cheers

    1. Hi Jordan, you should check it out! It’s fascinating to see just how influential this film is and it’s a fairly short & easy watch. The visual and music is fabulous!

  5. I’m a big fan of this film…it’s also the first Godard that I saw too. I’m no expert but if you like this one then I recommend Bande a Part. That has some odd moments that are fun.

  6. jackdeth72

    One of the best first glimpses of French New Wave!

    Out of the mainstream of the time. With Goddard occasionally just sitting back and letting scenes happen. And Jean-Paul Belmondo channeling his inner and external Bogart in grainy B&W,

    A grand example of the French taking on and improving on exported American B-Movies of the day. While introducing the “Quick Cut” in direction and lush, sometimes crowded, “Guerilla Style” cinematography,

    Excellent choice and critique, Ruth!

    1. Hi Kevin! I’m eager to check out more French New Wave film now. Belmondo’s character worshiped Bogart in his crime noir films, so yeah he was definitely channeling him. The camera work/cinematography was definitely ahead of its time, for French films anyway. Glad I finally saw a Godard film!!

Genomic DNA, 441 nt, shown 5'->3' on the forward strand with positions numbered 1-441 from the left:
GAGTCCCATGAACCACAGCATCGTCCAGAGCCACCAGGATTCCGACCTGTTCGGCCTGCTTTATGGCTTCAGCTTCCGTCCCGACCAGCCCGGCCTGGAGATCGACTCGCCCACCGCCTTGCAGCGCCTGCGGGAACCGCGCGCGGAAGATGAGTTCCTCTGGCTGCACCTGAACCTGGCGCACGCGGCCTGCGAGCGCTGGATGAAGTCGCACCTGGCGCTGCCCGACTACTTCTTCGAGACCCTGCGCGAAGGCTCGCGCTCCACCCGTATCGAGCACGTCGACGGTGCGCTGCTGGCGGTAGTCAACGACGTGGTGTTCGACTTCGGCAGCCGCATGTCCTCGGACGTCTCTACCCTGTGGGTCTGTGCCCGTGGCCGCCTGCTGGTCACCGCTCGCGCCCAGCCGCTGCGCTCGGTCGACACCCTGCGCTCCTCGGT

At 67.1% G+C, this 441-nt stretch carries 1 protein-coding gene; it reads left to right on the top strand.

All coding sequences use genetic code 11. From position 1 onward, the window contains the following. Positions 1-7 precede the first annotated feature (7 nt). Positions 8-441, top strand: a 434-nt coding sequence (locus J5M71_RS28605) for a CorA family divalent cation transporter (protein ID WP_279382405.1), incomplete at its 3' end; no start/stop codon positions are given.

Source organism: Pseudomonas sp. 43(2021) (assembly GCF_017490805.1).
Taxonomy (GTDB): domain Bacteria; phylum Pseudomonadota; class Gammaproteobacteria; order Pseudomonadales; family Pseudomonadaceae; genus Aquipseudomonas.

1. jackdeth72

        Hi, Ruth:

        I shan’t deny you another New Wave fix.

        Try the superb B&W shadowy, smoky and moody , ‘Elevator To The Gallows’ by Louis Malle. A neat disruption and messy consequences of an affair between an employee, his boss and his boss’s wife. With a riff filled soundtrack by Miles Davis.

  7. YASSS!!!!

    This was my first Godard. I purchased it on a whim and was hooked. It’s not my favorite film of his, but it started my love, and a recent rewatch has me swooning again. Everything you said is exactly why Godard is such an important filmmaker. So glad you liked this so much!

    See Band of Outsiders and Pierrot le Fou. Brilliant movies!